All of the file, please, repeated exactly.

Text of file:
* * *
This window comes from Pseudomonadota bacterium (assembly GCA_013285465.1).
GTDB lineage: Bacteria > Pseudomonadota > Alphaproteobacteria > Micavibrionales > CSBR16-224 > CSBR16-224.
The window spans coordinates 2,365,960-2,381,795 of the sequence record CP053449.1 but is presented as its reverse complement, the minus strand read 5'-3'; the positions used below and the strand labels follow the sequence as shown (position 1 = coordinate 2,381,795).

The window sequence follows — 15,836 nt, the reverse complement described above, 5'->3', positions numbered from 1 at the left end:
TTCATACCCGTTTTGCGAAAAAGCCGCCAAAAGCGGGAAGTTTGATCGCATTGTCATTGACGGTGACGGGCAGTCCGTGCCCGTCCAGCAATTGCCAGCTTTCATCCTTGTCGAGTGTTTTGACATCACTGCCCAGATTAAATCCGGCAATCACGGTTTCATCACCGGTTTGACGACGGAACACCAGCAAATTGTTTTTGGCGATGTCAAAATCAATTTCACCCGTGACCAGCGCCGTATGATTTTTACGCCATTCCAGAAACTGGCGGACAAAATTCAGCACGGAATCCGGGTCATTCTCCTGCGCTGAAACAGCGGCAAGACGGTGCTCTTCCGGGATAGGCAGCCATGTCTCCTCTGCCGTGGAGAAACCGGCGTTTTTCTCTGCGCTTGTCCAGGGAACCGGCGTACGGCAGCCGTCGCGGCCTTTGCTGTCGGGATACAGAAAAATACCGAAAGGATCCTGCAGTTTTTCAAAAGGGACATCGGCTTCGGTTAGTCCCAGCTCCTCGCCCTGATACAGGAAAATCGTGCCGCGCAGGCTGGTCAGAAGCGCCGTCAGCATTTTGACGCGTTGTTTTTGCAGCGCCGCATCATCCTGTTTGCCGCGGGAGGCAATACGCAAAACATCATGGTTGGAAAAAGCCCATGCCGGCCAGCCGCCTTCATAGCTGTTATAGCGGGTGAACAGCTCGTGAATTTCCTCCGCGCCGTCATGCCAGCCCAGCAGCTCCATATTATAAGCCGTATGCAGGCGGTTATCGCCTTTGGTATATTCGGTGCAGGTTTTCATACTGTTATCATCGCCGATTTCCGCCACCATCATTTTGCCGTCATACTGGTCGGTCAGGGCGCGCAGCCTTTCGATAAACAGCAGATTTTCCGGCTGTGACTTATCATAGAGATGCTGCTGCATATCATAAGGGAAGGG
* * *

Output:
This window comes from Pseudomonadota bacterium (assembly GCA_013285465.1).
GTDB lineage: Bacteria > Pseudomonadota > Alphaproteobacteria > Micavibrionales > CSBR16-224 > CSBR16-224.
The window spans coordinates 2,365,960-2,381,795 of the sequence record CP053449.1 but is presented as its reverse complement, the minus strand read 5'-3'; the positions used below and the strand labels follow the sequence as shown (position 1 = coordinate 2,381,795).

The window sequence follows — 15,836 nt, the reverse complement described above, 5'->3', positions numbered from 1 at the left end:
TTCATACCCGTTTTGCGAAAAAGCCGCCAAAAGCGGGAAGTTTGATCGCATTGTCATTGACGGTGACGGGCAGTCCGTGCCCGTCCAGCAATTGCCAGCTTTCATCCTTGTCGAGTGTTTTGACATCACTGCCCAGATTAAATCCGGCAATCACGGTTTCATCACCGGTTTGACGACGGAACACCAGCAAATTGTTTTTGGCGATGTCAAAATCAATTTCACCCGTGACCAGCGCCGTATGATTTTTACGCCATTCCAGAAACTGGCGGACAAAATTCAGCACGGAATCCGGGTCATTCTCCTGCGCTGAAACAGCGGCAAGACGGTGCTCTTCCGGGATAGGCAGCCATGTCTCCTCTGCCGTGGAGAAACCGGCGTTTTTCTCTGCGCTTGTCCAGGGAACCGGCGTACGGCAGCCGTCGCGGCCTTTGCTGTCGGGATACAGAAAAATACCGAAAGGATCCTGCAGTTTTTCAAAAGGGACATCGGCTTCGGTTAGTCCCAGCTCCTCGCCCTGATACAGGAAAATCGTGCCGCGCAGGCTGGTCAGAAGCGCCGTCAGCATTTTGACGCGTTGTTTTTGCAGCGCCGCATCATCCTGTTTGCCGCGGGAGGCAATACGCAAAACATCATGGTTGGAAAAAGCCCATGCCGGCCAGCCGCCTTCATAGCTGTTATAGCGGGTGAACAGCTCGTGAATTTCCTCCGCGCCGTCATGCCAGCCCAGCAGCTCCATATTATAAGCCGTATGCAGGCGGTTATCGCCTTTGGTATATTCGGTGCAGGTTTTCATACTGTTATCATCGCCGATTTCCGCCACCATCATTTTGCCGTCATACTGGTCGGTCAGGGCGCGCAGCCTTTCGATAAACAGCAGATTTTCCGGCTGTGACTTATCATAGAGATGCTGCTGCATATCATAAGGGAAGGG